Google's first foray into providing blanket wireless internet coverage has proved victorious, with its home town of Mountain View giving the local company a five-year monopoly on providing Wi-Fi access.
Google will rent 400 street posts in Mountain View, California, for $12,600 a year, on which it will erect 802.11 hubs at a density of around 20 to 30 per square mile. The city wide network is expected to go live in June.
Local residents had raised privacy and health issues, but these were swept aside in a unanimous council vote last night.
"It's a pretty cool thing,'' Mayor Matt Neely told the San Jose Mercury news. Over a fifth of Google's five thousand employees are based in the municipality.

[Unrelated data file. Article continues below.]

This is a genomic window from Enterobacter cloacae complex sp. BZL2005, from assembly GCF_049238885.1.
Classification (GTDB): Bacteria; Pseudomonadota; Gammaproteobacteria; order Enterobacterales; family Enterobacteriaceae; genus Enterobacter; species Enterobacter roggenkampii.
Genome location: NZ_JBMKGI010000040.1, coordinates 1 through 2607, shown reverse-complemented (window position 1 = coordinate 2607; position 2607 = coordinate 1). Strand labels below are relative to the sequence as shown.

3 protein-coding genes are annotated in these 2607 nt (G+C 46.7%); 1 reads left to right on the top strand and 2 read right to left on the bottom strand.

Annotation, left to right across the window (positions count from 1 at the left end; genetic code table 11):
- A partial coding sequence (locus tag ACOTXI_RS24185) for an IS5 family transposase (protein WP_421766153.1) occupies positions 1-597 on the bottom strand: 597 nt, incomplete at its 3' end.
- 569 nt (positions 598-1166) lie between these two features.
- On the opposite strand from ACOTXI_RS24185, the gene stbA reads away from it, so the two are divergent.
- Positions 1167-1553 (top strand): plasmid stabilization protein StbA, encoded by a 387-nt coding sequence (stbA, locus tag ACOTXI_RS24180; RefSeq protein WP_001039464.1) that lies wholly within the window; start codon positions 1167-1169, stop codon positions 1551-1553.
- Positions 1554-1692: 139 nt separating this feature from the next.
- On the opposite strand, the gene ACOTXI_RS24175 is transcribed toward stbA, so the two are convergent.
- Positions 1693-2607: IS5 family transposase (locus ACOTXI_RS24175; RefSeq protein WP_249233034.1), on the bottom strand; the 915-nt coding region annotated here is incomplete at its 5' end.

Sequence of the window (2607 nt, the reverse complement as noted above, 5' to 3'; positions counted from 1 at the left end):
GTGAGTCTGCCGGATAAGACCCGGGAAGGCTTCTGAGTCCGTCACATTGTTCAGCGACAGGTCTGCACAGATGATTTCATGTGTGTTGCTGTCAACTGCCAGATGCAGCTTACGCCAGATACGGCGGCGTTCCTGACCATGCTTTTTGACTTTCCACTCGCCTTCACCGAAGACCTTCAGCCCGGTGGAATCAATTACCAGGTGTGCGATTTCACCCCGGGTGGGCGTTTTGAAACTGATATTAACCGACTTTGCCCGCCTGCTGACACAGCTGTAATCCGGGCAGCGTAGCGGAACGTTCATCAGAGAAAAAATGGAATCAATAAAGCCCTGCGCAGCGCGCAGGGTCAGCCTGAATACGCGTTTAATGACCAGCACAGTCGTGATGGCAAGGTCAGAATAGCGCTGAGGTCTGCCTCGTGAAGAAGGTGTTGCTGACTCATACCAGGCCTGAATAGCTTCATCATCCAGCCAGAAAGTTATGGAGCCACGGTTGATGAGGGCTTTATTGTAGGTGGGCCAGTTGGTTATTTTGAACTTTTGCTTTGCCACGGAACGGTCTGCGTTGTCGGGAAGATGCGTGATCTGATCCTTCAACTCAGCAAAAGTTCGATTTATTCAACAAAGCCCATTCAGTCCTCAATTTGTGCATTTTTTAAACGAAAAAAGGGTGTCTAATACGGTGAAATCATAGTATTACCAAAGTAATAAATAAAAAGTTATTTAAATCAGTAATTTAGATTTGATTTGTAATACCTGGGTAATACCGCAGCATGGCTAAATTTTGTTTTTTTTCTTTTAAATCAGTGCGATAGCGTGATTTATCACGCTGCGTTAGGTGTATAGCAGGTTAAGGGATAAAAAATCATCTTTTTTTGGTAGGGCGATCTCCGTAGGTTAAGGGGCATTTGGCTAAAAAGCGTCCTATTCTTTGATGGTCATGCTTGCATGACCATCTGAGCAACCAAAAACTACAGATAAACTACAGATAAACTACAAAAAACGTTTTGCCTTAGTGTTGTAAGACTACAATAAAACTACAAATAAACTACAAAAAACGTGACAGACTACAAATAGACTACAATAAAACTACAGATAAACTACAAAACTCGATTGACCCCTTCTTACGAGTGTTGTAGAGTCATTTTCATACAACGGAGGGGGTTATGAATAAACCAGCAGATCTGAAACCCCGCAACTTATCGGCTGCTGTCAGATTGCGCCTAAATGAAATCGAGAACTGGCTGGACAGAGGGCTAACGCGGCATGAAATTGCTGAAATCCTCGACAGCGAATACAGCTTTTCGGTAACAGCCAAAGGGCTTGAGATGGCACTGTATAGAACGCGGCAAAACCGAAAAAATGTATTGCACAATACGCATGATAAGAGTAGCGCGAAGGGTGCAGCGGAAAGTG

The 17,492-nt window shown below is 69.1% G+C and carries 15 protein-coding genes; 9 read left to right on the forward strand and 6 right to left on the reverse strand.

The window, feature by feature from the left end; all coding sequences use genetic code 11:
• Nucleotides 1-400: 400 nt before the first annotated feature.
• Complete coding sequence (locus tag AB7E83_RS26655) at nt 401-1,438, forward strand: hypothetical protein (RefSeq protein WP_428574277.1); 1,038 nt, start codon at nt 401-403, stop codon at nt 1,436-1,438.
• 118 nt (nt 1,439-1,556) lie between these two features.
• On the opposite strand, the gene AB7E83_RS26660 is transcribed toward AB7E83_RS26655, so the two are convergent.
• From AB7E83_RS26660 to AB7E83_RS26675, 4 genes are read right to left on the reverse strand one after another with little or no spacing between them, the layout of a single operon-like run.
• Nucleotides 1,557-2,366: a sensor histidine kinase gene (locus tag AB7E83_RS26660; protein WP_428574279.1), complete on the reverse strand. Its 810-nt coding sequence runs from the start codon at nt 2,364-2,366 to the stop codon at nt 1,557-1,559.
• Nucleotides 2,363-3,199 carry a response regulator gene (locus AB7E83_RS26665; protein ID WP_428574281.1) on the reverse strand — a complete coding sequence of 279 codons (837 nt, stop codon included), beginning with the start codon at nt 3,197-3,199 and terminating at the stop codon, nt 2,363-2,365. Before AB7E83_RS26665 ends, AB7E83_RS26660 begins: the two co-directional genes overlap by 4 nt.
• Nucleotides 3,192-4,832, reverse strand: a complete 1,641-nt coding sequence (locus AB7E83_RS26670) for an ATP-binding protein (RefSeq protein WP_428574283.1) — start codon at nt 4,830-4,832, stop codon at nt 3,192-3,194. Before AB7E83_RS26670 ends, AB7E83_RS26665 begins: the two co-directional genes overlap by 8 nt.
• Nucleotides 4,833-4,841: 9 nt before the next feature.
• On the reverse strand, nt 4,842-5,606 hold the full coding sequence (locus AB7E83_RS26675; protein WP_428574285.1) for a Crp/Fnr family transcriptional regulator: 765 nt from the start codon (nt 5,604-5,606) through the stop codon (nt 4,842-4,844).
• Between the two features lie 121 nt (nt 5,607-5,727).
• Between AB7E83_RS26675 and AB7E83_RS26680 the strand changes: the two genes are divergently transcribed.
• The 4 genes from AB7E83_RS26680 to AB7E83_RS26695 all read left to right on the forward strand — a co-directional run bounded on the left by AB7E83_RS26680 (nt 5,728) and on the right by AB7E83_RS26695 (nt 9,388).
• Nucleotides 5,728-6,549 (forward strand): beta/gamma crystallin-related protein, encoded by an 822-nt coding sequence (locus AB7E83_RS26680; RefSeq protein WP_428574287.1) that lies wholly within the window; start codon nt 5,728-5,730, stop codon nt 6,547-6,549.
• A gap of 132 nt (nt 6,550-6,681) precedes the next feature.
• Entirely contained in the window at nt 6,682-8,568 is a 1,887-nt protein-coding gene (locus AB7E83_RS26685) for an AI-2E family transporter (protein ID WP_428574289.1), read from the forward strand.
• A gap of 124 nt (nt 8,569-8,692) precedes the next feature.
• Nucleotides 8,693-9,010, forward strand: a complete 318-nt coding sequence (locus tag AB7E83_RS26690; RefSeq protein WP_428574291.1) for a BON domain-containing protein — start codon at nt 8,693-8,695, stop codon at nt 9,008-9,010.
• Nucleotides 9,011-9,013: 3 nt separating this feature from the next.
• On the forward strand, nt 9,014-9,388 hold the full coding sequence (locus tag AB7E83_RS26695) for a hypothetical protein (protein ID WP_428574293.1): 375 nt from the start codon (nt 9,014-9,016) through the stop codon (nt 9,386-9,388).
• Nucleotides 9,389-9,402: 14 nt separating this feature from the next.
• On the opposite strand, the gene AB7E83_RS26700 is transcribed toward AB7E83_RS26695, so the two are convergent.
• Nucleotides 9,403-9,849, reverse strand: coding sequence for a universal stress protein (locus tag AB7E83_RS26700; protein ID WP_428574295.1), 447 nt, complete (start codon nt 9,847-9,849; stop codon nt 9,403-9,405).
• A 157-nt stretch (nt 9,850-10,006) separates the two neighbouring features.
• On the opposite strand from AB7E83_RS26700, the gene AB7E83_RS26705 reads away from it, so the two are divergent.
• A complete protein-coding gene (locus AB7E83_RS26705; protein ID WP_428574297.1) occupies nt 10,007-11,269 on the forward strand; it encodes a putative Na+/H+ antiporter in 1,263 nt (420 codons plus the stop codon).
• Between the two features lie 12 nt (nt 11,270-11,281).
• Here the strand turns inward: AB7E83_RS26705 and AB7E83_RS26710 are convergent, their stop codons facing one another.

Meanwhile, San Francisco's muncipal Wi-Fi project "TechConnect" which has attracted over 20 bids including one from Google, is under coming under increasing scrutiny, however.
Some of the TechConnect bids remain entirely secret, and in others - for example, Google's bid - 90 per cent of the proposal is redacted.
Kimo Crossman, a Wi-Fi advocate who's been pressing the city for more details, points out that every municipality in the United States is engaging the public in the decision process except San Francisco.
It's a startling departure from the norm for large public infrastructure projects.
He described an August 31 meeting as "... so embarassingly disorganized - seems like they are just going through the motions for cover - that they probably already know about a backroom deal."
He noted that Mountain View's rubber stamping of Google's proposal included no details of a Service Level Agreements, no consideration of impact on other city businesses, large and small, and no details on how the city can cancel and under-performing bid.
Kimo's campaign to ensure San Francisco doesn't suffer the same fate is detailed on his weblog, Webnetic.
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